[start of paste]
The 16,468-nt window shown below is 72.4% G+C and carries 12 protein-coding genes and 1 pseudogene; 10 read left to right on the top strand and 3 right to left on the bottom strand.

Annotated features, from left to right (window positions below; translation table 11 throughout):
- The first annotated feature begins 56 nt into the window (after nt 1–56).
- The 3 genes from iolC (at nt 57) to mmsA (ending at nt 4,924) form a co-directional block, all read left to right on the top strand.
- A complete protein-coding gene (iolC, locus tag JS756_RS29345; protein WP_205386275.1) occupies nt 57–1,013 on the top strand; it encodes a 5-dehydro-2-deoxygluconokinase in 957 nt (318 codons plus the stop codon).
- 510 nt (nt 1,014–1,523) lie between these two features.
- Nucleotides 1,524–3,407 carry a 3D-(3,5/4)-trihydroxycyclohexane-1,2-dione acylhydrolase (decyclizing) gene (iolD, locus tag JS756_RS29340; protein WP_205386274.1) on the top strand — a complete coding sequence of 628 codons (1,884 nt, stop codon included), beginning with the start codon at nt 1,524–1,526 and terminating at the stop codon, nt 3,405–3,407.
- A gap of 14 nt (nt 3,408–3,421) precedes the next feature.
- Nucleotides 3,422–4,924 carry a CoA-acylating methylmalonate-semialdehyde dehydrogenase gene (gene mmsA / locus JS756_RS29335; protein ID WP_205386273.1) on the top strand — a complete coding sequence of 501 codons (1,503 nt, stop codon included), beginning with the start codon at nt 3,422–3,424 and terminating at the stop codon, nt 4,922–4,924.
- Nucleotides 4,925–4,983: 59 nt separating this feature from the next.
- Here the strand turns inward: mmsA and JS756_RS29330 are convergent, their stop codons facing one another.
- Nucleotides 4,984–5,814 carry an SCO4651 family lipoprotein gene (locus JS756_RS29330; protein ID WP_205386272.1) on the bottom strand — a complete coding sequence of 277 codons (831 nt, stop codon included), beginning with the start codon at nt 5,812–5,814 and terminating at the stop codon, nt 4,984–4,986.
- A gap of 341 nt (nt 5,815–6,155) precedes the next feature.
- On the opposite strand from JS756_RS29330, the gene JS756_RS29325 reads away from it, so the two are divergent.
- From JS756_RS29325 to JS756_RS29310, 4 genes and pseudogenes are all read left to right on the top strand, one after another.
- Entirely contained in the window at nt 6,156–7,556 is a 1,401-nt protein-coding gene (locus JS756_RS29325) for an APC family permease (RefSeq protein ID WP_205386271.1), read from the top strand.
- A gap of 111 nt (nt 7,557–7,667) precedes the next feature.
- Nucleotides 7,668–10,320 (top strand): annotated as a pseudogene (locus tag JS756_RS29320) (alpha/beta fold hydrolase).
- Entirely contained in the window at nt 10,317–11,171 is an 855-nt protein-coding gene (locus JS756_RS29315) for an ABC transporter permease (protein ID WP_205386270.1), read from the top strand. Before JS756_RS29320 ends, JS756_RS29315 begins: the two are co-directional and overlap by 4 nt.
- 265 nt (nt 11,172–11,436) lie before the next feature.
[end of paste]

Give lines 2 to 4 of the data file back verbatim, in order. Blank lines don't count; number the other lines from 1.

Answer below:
Annotated features, from left to right (window positions below; translation table 11 throughout):
- The first annotated feature begins 56 nt into the window (after nt 1–56).
- The 3 genes from iolC (at nt 57) to mmsA (ending at nt 4,924) form a co-directional block, all read left to right on the top strand.